The issue of free will in theology has for long attracted a big debate pegged on omniscience, an attribute of God as all knowing. Rather that God knows what the future holds for an individual – aware of who would be saved and thus dismissing the autonomous ability of an individual in deciding own course of action or having free will.
This school of thought seems to relate to the Aristotelian problem of the sea battle. Using the law of excluded middle, two options are available – there will or will not be a sea battle. This aspect allows either affirmative or negative use of modalities of truth thus it is necessary that the sea battle will or will not occur. It was true even yesterday that there would be or would not be one. This means that the future whatever it is, is totally fixed in the past ordained order of events
In the Calvinistic circles the concept of free will exist but alleged to be in conflict in a much similar way with the divine foreknowledge. Christianity and other religions vary in their response to the standard argument on free will, the claim that divine foreknowledge and free will are not in conflict.
Having learned about the will power and conscience in your article ‘Do we have one or two conscience’ you are also pegged to ask yourself if you are really free to choose from the divine foreknowledge in your own kingdom of free will.
What if you are not free? It is possible that you would remain a prisoner of choice, would not be liable of own wrongly engaged events because as it were from the beginning , they were predetermined, possibly Satan would be there but not a contestant of your soul, God’s goodness would probably be called into question.
How then can you reconcile omniscience and free will. Using the epistemic modalities that it is ‘known’ on this foundation you can lay your dialogue on these temporal modalities: It has always been that the creator (God) is not a prisoner of his own attribute and in the mind of the finite (mankind), will not always be subjected to his defining inclination.
Due to his limitation to easily comprehend his vast world of diversity, mankind compares groups and classifies ideas, objects and events. This grouping is fully possible in the finite world thus it is permissible that mankind can reach the truth by defining the finites.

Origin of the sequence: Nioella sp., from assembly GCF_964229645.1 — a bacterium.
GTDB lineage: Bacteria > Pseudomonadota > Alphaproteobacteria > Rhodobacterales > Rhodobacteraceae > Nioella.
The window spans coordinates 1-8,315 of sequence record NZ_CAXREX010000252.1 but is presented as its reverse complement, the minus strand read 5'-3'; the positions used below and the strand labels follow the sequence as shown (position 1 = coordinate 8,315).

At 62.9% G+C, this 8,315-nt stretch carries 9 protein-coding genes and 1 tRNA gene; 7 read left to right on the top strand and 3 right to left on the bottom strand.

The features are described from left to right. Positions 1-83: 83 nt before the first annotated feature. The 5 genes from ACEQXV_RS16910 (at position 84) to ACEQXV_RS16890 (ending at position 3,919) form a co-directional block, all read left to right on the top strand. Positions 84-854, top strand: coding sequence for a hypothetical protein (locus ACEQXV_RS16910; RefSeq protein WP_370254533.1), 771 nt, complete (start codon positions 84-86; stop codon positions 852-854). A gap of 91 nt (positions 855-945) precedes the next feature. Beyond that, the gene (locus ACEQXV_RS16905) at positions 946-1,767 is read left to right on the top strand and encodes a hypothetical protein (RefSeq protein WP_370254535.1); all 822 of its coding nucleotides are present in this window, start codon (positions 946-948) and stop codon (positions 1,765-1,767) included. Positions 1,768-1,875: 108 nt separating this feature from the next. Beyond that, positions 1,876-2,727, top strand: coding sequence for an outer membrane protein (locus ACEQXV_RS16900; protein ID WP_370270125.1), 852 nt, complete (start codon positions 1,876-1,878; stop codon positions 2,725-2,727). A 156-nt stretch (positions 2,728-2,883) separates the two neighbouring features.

In an event of audio/visual/perceptual closure, mankind attempts to organize and fill gaps in incomplete stimuli for a meaningful value he can describe, explain, predict or control. Moses at Mt. Sinai, though visually perceived fire and out of it a sound like that of a human person, quickly had a perceptual closure denoted by his attempt to define God (put limit) by conceptualizing Him as one of his kind, and wanted to know his name. Consider the following illustration, I am an Egyptian, not a Palestinian, British or American. I am Mr. Cat not the Lion, the Monkey or the Mouse. In this model the name denotes limitation. As a solution and tendency humankind is conditioned to defining all
‘I am who I am’ Ex 3:14, was God’s answer. Could the same tendency have played part in our theological endeavors in the use of the term ‘omniscience’ which is eternal in nature?
God is infinite liberty – one whose essence is free from slavery or oppression of any kind. The notion of slavery thus should not extend to any of his attributes. God executes his will freely. Any notion of rigidity in his attributes denotes God’s inability to be flexible as is the case of assumed compatibility of omniscience and free will. God willed that mankind should be left in the hand of its own council (Eccl 15:14) so that he might seek his creator and freely attain his full perfection on his own accord
As goodness itself and self sufficient, God created a free man whose justice in later court of judgment lies on his own gift of reason and supernatural knowledge that strengthens his will power within the foundation of a kingdom of free will. Mankind’s own conscience becomes a witness of his own judgment because within its parameters there exists a force of law inscribed by God in mankind’s heart (Rom 2:15-16) upon which obedience for the sake of own salvation is an obligation. Any other school of thought contrary to an eternal flexible attribute, makes God a prisoner of his own essence.
A speck in the universe, mankind by his power has deeply studied and known the self together with the rest of the bodies in the universe. There is nothing like him, the perfection of the creation, the true likeness of God and the full beauty of the animals. Enticed by the evil, he abused his freedom. Through the revelatory act of the Son of God, he was freed and strengthened for a renewed life and resurrection. Do you believe in the resurrection?